NPR logo Obama Says His Biggest Frustration Has Been Inability To Pass Gun Laws

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Obama Says His Biggest Frustration Has Been Inability To Pass Gun Laws

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Just hours before a gunman opened fire at a Louisiana movie theater, President Obama spoke about gun control in an interview with the BBC.

"If you ask me where has been the one area where I feel that I've been most frustrated and most stymied, it is the fact that the United States of America is the one advanced nation on Earth in which we do not have sufficient common-sense gun-safety laws," Obama said, "even in the face of repeated mass killings."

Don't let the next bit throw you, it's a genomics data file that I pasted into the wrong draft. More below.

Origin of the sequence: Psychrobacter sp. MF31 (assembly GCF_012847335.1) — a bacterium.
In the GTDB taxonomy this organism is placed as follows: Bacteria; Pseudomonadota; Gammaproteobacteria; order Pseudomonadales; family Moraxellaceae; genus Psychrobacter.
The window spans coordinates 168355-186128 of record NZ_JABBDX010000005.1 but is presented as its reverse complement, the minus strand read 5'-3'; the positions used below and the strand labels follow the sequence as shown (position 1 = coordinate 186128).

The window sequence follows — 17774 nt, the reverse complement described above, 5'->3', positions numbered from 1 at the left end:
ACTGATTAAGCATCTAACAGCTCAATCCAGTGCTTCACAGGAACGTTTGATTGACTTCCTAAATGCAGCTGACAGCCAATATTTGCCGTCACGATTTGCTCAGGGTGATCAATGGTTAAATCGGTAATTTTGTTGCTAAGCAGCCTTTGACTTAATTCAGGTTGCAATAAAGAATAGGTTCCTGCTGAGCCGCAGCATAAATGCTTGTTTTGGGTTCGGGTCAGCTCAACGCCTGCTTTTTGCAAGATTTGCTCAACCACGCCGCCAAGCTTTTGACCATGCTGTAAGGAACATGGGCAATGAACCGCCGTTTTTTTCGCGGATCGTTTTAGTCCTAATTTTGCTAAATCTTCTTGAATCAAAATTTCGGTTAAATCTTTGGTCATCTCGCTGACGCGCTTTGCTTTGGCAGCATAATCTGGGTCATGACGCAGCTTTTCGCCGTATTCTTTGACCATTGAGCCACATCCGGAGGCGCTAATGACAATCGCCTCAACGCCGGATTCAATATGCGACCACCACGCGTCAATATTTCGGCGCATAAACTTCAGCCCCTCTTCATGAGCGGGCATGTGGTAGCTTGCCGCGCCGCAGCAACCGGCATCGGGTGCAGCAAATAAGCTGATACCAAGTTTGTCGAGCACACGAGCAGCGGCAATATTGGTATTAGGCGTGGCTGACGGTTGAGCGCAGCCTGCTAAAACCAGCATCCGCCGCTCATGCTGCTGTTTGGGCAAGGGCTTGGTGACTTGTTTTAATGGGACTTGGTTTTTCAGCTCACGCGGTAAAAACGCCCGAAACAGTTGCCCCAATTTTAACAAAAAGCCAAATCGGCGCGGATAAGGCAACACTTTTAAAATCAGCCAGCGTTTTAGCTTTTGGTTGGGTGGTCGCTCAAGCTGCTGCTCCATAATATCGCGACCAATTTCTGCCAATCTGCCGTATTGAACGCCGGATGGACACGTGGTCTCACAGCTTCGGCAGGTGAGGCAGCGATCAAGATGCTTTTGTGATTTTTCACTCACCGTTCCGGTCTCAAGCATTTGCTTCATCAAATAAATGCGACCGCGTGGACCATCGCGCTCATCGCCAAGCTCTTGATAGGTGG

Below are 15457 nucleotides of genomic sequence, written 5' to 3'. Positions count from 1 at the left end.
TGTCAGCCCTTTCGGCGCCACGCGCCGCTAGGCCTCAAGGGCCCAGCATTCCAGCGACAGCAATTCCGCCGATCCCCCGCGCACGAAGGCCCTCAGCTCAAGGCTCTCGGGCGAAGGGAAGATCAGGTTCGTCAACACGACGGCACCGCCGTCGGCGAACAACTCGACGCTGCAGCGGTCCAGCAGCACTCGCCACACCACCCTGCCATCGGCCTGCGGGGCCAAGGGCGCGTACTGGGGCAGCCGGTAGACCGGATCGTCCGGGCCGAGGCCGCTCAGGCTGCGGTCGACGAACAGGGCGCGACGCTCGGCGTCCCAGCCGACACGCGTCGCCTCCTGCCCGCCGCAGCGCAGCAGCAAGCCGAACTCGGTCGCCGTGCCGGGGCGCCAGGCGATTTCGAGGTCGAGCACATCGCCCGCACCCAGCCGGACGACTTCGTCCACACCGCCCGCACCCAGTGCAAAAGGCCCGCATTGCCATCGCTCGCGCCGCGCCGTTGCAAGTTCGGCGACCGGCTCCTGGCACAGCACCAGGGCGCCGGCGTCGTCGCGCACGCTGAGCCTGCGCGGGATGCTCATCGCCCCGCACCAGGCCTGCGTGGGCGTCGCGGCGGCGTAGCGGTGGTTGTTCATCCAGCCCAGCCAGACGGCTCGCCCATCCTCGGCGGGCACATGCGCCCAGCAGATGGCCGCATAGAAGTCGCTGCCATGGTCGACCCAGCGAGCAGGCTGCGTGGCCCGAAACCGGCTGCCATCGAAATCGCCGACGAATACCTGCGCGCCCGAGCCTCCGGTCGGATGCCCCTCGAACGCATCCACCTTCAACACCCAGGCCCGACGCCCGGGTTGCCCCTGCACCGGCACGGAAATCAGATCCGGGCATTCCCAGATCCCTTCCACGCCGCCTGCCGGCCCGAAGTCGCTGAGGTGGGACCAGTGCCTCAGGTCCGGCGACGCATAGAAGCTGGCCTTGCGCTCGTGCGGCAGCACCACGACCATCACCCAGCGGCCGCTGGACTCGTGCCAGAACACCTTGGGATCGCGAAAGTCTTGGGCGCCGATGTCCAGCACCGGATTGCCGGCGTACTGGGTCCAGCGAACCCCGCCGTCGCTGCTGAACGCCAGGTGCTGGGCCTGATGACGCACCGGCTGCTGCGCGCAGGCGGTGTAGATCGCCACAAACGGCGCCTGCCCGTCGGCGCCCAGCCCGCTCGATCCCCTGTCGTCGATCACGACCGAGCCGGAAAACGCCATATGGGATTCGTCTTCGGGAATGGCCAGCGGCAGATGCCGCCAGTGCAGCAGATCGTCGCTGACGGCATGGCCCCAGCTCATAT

Obama continued: "And, you know, if you look at the number of Americans killed since 9/11 by terrorism, it's less than 100. If you look at the number that have been killed by gun violence, it's in the tens of thousands. And for us not to be able to resolve that issue has been something that is distressing. But it is not something that I intend to stop working on in the remaining 18 months."

As we've reported in the past:

"President Obama tried to pass gun control legislation after the shootings at Newtown, which left 20 children and 6 adults dead.

"He made it a central part of his 2013 State of the Union address. But, ultimately, even a watered-down version of the initial bill failed to become law.

"As our friend at It's All Politics, Frank James, put it, the failure was a 'stinging blow' to Obama's second-term agenda."